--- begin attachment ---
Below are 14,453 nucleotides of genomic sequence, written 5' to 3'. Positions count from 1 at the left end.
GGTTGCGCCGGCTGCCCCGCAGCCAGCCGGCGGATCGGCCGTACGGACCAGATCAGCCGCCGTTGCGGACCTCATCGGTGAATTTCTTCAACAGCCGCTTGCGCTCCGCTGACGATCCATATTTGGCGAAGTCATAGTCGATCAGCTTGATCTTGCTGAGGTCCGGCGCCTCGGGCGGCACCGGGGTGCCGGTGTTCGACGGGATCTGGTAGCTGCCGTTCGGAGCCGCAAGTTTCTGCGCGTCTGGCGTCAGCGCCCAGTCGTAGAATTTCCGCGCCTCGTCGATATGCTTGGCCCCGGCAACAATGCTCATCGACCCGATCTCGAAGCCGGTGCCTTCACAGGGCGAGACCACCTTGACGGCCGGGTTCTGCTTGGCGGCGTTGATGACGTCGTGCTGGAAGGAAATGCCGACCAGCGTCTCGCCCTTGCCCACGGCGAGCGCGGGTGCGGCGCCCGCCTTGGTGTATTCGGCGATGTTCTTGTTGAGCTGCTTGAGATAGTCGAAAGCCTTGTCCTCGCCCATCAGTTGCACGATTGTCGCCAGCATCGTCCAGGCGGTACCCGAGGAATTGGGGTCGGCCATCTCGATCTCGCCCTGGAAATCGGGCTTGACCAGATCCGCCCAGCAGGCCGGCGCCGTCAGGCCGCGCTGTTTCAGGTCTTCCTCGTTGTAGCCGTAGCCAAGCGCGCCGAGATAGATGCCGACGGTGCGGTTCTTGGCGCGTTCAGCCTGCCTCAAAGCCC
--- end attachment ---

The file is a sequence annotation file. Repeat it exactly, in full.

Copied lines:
Below are 14,453 nucleotides of genomic sequence, written 5' to 3'. Positions count from 1 at the left end.
GGTTGCGCCGGCTGCCCCGCAGCCAGCCGGCGGATCGGCCGTACGGACCAGATCAGCCGCCGTTGCGGACCTCATCGGTGAATTTCTTCAACAGCCGCTTGCGCTCCGCTGACGATCCATATTTGGCGAAGTCATAGTCGATCAGCTTGATCTTGCTGAGGTCCGGCGCCTCGGGCGGCACCGGGGTGCCGGTGTTCGACGGGATCTGGTAGCTGCCGTTCGGAGCCGCAAGTTTCTGCGCGTCTGGCGTCAGCGCCCAGTCGTAGAATTTCCGCGCCTCGTCGATATGCTTGGCCCCGGCAACAATGCTCATCGACCCGATCTCGAAGCCGGTGCCTTCACAGGGCGAGACCACCTTGACGGCCGGGTTCTGCTTGGCGGCGTTGATGACGTCGTGCTGGAAGGAAATGCCGACCAGCGTCTCGCCCTTGCCCACGGCGAGCGCGGGTGCGGCGCCCGCCTTGGTGTATTCGGCGATGTTCTTGTTGAGCTGCTTGAGATAGTCGAAAGCCTTGTCCTCGCCCATCAGTTGCACGATTGTCGCCAGCATCGTCCAGGCGGTACCCGAGGAATTGGGGTCGGCCATCTCGATCTCGCCCTGGAAATCGGGCTTGACCAGATCCGCCCAGCAGGCCGGCGCCGTCAGGCCGCGCTGTTTCAGGTCTTCCTCGTTGTAGCCGTAGCCAAGCGCGCCGAGATAGATGCCGACGGTGCGGTTCTTGGCGCGTTCAGCCTGCCTCAAAGCCC